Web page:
THE REPUBLIC OF UGANDA
IN THE HIGH COURT OF UGANDA
HOLDEN AT MBALE
(FROM KAPCHORWA CIVIL SUIT NO. 0042 OF 2014)
BEFORE: THE HON. MR. JUSTICE HENRY I. KAWESA
Appellant being aggrieved and dissatisfied with the Judgment and orders of the Grade I at Kapchorwa of October 30/2014 appeals against the entire decision. The memorandum listed 9 grounds of appeal.
The brief background to the appeal is that parties entered a sale of land transaction on 29.Oct.2009 and concluded a sale agreement on 30th October, 2009. The consideration price was agreed at shs. 980,000/= and appellant took immediate possession and started utilizing the land.
Around 2011 the Respondent’s wife filed Civil Suit 0042/2011 against the appellant for recovery of the said land alleging that the transaction was unlawful. The court decided in her favour.
Appellant then filed Civil Suit. 0042/2013 for general and specific damages, interests and costs of the suit for the fraudulent acts of the Respondent. The learned trial Magistrate dismissed the suit hence, this appeal.
This is a first appellate court and has the duty to review the evidence, re-evaluate it and form its own conclusions thereon.
I have carefully analyzed the lower court proceedings, (pleadings, evidence, submissions and judgment). I have also carefully analyzed the submissions by both parties on appeal. I now make the following findings.
Grounds 1, 2 and 3 (as presented by appellant in submissions).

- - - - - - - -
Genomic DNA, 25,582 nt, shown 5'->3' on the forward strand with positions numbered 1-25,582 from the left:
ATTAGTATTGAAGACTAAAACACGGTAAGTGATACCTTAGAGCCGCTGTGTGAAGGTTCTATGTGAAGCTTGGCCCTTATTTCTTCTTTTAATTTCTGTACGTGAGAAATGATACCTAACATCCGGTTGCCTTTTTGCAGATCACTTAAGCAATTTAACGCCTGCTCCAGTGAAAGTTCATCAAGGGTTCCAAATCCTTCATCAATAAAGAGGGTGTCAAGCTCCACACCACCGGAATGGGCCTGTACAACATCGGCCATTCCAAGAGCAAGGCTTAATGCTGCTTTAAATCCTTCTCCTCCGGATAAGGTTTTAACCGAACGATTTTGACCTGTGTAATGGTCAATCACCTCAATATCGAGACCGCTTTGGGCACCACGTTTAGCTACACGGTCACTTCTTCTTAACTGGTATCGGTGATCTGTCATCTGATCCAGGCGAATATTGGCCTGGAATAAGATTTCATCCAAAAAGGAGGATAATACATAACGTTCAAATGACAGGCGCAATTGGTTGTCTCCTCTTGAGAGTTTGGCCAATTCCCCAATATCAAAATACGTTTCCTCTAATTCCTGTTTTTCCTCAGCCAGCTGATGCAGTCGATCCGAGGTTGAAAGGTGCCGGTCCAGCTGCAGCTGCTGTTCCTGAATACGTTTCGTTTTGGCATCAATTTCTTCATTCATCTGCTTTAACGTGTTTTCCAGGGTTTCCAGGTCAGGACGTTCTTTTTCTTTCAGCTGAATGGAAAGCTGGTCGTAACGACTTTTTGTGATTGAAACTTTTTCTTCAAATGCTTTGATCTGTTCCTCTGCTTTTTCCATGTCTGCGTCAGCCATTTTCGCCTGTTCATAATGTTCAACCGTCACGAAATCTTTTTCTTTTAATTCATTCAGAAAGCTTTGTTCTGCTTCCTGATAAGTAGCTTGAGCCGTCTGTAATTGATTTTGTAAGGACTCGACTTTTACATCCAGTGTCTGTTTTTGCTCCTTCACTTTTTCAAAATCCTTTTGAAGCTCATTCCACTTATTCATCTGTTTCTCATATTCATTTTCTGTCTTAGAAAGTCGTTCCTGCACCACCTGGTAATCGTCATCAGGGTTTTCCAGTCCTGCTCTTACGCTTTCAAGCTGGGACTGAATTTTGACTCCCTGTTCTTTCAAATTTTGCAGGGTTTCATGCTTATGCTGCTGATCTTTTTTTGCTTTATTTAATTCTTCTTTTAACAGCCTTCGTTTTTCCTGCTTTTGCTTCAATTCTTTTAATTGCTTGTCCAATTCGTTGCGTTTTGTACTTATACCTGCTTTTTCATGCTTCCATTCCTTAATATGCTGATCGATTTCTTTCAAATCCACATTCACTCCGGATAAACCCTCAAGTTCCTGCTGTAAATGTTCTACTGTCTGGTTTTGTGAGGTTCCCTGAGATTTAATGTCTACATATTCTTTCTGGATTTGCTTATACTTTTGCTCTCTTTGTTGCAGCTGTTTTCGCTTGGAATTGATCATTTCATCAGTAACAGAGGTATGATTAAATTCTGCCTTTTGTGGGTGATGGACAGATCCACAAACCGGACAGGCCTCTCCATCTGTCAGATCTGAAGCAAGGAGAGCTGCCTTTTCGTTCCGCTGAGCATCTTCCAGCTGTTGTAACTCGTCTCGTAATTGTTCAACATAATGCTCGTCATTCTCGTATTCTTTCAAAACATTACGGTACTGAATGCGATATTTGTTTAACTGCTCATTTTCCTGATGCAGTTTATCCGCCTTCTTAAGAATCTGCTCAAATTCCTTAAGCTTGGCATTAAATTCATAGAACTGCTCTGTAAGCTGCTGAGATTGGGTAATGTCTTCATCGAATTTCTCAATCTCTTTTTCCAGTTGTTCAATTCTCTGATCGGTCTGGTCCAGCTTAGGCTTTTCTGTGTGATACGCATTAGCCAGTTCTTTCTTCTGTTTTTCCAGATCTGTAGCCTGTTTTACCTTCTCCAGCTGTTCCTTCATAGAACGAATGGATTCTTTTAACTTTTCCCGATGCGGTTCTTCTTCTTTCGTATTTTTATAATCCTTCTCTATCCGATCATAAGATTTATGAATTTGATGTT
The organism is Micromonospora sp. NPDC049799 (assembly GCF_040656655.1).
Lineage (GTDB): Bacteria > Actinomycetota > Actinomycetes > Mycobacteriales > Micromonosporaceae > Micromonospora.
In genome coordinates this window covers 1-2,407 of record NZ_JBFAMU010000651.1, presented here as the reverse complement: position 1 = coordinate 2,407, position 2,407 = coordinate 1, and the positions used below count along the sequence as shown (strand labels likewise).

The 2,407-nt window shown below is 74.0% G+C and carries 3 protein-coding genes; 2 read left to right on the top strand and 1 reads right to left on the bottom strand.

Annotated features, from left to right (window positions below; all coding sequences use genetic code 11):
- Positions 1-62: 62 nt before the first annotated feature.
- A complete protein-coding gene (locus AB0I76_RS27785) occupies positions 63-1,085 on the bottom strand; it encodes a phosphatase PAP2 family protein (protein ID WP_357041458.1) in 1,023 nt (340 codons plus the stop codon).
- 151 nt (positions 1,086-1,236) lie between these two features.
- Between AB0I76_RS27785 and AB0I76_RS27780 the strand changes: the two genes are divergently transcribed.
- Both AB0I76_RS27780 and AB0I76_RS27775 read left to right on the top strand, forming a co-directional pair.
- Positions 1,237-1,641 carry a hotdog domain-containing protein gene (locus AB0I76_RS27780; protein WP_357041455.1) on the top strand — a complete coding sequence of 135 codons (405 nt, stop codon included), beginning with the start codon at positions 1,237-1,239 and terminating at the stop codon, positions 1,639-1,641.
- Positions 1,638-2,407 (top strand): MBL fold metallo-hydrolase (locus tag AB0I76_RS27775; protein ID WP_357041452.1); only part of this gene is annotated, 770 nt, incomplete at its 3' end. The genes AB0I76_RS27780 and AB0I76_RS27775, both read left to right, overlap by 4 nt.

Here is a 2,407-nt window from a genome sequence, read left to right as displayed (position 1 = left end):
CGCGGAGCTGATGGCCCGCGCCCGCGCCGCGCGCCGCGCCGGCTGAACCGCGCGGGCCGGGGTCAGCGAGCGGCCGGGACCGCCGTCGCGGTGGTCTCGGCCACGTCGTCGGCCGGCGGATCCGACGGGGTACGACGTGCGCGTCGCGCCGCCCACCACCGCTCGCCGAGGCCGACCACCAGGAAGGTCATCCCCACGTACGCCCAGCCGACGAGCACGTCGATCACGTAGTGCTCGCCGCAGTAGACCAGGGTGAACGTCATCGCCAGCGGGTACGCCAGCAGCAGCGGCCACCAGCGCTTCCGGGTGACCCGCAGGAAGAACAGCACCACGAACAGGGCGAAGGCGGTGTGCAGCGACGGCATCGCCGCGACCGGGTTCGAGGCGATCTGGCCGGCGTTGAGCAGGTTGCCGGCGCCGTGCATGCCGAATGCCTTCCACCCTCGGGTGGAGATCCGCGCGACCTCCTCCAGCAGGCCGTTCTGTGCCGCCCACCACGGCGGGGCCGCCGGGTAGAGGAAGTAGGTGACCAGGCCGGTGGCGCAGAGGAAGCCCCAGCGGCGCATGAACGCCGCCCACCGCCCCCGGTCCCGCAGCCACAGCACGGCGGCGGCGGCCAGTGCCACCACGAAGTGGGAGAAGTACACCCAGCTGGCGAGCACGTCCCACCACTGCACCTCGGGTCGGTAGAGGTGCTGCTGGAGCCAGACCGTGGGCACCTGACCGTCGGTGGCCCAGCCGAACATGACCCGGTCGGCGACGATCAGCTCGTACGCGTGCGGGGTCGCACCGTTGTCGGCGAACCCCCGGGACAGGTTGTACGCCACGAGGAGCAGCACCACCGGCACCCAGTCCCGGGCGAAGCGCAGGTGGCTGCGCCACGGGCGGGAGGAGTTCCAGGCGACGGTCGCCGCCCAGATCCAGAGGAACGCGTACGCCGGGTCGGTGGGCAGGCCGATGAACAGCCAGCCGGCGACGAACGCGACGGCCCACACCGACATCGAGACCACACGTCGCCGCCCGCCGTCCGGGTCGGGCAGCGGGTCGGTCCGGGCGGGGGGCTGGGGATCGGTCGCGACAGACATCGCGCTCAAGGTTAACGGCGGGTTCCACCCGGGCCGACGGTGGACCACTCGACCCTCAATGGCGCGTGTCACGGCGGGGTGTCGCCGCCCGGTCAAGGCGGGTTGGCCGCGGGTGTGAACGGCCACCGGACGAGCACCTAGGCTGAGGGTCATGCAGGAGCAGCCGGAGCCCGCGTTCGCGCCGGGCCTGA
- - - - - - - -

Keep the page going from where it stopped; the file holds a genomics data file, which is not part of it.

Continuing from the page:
These grounds allege that the learned trial Magistrate misconstrued the law of contract, misdirected himself on the effect of the “illegal” contract and failed to properly assess the effect of the “invalid transaction” on the parties.
The arguments raised in support of the above contentions in my view do not correctly bring out the question of controversy. The fact is that the decision of court in Civil Suit. 0042/2011 by her worship Nabukera which declared the contract “illegal” was the basis upon which the learned trial Magistrate in 0042/2013 founded his argument that the plaintiff’s claim ought to fail since he had been awarded compensation under Civil Suit 0042/2011. This however was a flawed interpretation of the facts and the law before him.
As rightly observed by the counsel for appellant in his submissions in rejoinder, there was need by the learned trial Magistrate to judiciously consider the matter in its own right.
The beginning point for this court is to clarify that the findings under Civil Suit 0042/2011, constituted a different cause of action from the cause of action in Civil Suit 0042/2013. The concern of CS/0042/2013 from paragraph 3 of the plaint is that “the plaintiff’s claim against the defendant is for general damages, special damages and the costs of the suit arising from breach of contract by misrepresentation.”